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45 commentsOn September 13, 2010 a few of us Tricyclers had the good fortune to be able to attend a conversation about contemplation and creativity between Matthieu Ricard and Philip Glass, moderated by Mark Epstein. While the event was really fantastic with many inspiring and interesting ideas discussed, it left me chewing on some thoughts. It left me wondering about the role of suffering in art and the archetype of the suffering artist. At one point Ricard said something along the lines of, “If we can speak about creativity, I think that it comes out of the space and awareness cultivated through meditation.” However, if meditation is primarily a means for us to get a handle on our suffering, what about all of the beautiful art that comes out of suffering? More »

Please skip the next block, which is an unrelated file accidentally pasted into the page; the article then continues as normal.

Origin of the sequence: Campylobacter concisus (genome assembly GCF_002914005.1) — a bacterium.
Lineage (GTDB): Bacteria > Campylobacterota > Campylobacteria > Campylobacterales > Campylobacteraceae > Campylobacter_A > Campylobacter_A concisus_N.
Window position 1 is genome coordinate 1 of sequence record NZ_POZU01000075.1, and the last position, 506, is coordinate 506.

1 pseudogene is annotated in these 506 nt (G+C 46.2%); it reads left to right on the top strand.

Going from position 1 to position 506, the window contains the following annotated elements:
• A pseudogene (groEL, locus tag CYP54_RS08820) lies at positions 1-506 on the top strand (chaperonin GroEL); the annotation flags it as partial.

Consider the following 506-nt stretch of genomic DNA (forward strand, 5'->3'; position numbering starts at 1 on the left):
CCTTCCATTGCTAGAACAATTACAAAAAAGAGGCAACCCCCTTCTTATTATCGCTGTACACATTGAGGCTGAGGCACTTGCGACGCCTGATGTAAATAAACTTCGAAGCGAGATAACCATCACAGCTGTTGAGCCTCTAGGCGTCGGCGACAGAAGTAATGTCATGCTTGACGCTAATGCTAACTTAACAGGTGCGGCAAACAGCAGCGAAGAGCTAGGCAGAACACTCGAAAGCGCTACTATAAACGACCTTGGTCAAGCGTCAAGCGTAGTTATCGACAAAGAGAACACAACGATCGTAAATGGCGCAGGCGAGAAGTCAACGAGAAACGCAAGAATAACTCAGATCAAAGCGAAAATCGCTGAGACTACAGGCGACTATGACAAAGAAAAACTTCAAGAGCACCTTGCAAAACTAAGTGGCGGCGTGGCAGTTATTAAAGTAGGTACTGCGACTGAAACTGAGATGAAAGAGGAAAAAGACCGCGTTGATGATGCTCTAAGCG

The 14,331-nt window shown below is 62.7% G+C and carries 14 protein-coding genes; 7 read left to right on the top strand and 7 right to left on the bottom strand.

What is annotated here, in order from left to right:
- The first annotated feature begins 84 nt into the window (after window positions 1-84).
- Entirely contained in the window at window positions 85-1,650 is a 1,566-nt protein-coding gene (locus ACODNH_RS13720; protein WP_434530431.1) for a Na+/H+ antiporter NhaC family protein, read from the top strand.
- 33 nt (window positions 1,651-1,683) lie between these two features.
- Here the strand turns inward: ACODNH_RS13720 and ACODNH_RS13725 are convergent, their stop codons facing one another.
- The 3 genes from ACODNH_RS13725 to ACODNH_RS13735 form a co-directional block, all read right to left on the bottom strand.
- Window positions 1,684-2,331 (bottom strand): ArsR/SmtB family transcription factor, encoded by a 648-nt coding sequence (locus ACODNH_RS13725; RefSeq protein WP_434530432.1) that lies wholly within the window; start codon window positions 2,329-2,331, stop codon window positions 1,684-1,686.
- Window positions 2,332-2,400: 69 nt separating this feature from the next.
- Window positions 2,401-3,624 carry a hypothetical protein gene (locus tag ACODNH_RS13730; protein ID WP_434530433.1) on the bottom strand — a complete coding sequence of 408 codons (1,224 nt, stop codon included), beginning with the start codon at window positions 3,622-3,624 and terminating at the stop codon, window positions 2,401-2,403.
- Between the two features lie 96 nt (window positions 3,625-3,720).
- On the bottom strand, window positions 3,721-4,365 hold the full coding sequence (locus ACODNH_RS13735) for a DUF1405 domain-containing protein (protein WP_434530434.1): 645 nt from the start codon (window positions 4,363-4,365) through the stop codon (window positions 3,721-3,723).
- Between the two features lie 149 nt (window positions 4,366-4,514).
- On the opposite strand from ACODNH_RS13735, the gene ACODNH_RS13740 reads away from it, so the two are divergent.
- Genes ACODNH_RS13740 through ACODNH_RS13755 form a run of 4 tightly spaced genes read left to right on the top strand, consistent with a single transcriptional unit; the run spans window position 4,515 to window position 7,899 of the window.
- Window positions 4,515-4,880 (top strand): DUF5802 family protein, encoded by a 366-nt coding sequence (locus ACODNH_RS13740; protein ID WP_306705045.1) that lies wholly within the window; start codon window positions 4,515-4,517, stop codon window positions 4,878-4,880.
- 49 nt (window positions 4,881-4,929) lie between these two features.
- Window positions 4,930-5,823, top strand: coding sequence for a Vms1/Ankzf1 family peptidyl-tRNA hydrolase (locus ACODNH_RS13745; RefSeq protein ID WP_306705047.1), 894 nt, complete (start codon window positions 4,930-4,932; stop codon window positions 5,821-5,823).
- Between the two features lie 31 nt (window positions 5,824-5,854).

1 commentAfter writing a Mother’s Day blog post about Maya Devi, I couldn’t stop thinking about the fact that she dies so shortly after giving birth to the Buddha. Isn’t this sad? We usually think about the Buddha’s early life as being protected from suffering, that he “would not be troubled by cold or heat, dust or grit or dew…” (Rupert Gethin, The Foundations of Buddhism, translated from the Anguttara Nikaya), and yet he suffers a profound loss when he’s just a week old. Mark Epstein has been doing some deep thinking on the Buddha’s mother and touched on her death in the recent PBS documentary The Buddha. Earlier this week I was fortunate enough to chat a little with Mark about Maya Devi. Interview with Mark Epstein More »